Trauma Informed Criminal Justice-Part 2

How prevalent is a history of trauma among people who are incarcerated or otherwise in the criminal justice system? According to SAMHSA’s GAINS Center, here are some statistics:

  • the MacArthur Mental Health Court (MHC) study documented trauma histories of 311 mental health court participants in three states and found that:

- 70% of women and 25% of men were sexually abused or raped before age 20

- 67% of women and 73% of men experienced child physical abuse (any kind other than sexual abuse)

- 61% of women and 68% of men had experienced their parents beating or hitting them with a belt, whip or strap

- 46% of women and 27% of men had witnessed their parents hitting or throwing things at each other

- 39% of women and 28% of men had experienced having the father-figure in their childhood home being arrested

- 25% of women and 20% of men had experienced the father-figure in their childhood home using drugs

SAMHSA’s GAINS Center also reports findings from the Targeted Capacity Expansion (TCE) for Jail Diversion Study, a 5-year study of men and women with co-occuring mental health and substance use disorders who were in jail diversion programs. This study was funded by SAMHSA from 2002 – 2007. The TCE researchers found that:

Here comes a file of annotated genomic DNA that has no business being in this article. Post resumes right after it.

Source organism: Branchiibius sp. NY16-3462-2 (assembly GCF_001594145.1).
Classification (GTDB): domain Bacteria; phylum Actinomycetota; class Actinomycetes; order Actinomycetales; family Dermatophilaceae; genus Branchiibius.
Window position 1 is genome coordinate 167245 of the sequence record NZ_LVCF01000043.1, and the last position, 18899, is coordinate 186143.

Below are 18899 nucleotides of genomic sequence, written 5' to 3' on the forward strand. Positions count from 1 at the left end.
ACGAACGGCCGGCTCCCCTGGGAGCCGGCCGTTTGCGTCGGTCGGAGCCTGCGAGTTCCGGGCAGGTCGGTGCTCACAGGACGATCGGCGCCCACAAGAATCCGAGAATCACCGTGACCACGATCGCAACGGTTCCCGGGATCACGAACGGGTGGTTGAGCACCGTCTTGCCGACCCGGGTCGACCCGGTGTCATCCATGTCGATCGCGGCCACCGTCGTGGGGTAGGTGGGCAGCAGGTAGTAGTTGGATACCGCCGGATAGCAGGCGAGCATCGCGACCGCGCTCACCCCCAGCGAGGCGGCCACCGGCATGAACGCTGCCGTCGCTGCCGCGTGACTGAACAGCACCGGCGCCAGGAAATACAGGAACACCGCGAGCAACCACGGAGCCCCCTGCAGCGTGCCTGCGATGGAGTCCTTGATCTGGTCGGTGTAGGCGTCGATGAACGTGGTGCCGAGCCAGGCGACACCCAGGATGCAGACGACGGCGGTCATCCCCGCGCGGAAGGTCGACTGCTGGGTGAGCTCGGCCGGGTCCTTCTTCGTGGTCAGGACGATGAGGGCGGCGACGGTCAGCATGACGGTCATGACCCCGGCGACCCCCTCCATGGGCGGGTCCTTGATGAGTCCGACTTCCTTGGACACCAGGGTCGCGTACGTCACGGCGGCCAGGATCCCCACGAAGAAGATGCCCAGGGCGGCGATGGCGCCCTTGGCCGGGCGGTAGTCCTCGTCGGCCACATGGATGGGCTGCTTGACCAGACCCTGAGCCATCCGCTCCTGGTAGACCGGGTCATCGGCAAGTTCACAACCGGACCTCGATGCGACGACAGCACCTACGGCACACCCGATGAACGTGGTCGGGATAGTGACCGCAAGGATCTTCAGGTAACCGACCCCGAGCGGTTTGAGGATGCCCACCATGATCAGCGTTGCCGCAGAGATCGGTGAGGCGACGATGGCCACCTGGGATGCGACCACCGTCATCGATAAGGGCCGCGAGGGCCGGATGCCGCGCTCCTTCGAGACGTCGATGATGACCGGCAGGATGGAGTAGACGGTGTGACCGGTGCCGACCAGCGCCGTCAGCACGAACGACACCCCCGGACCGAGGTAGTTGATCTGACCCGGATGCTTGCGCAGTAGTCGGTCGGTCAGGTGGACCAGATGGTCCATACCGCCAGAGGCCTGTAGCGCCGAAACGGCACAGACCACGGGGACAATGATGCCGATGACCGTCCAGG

• 96% of the women and 89% of the men in jail diversion programs reported lifetime trauma
  • 74% of the women and 86% of the men in jail diversion programs reported current trauma

SAMHSA draws the following conclusions from the research on trauma among justice-involved individuals:

“There are high levels of trauma in both men and women, and in justice-involved individuals. Based on these statistics, it is safe to assume that everyone who comes into contact with the justice system has a history of trauma, so criminal justice professionals should take ‘universal precautions’.”

Posted by Melanie Tagged as: rmo resilience aces trauma-informed care trauma

Next: Trauma-Informed Criminal Justice: Reflections on first round of training

Previous: How being trauma-informed improves criminal justice responses

Comments